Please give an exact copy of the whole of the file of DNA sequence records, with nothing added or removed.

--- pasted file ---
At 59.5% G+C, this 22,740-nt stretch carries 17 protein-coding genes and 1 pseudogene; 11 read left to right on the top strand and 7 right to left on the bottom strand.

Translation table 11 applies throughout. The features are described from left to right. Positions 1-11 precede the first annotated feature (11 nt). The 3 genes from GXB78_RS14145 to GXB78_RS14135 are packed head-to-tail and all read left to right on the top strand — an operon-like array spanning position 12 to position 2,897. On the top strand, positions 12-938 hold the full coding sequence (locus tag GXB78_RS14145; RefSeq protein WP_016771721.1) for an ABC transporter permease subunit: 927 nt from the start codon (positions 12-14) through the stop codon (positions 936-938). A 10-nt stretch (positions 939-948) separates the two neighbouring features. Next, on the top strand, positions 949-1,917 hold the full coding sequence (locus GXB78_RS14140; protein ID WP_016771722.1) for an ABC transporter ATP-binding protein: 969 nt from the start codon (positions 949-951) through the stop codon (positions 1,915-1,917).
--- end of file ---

At 59.5% G+C, this 22,740-nt stretch carries 17 protein-coding genes and 1 pseudogene; 11 read left to right on the top strand and 7 right to left on the bottom strand.

Translation table 11 applies throughout. The features are described from left to right. Positions 1-11 precede the first annotated feature (11 nt). The 3 genes from GXB78_RS14145 to GXB78_RS14135 are packed head-to-tail and all read left to right on the top strand — an operon-like array spanning position 12 to position 2,897. On the top strand, positions 12-938 hold the full coding sequence (locus tag GXB78_RS14145; RefSeq protein WP_016771721.1) for an ABC transporter permease subunit: 927 nt from the start codon (positions 12-14) through the stop codon (positions 936-938). A 10-nt stretch (positions 939-948) separates the two neighbouring features. Next, on the top strand, positions 949-1,917 hold the full coding sequence (locus GXB78_RS14140; protein ID WP_016771722.1) for an ABC transporter ATP-binding protein: 969 nt from the start codon (positions 949-951) through the stop codon (positions 1,915-1,917).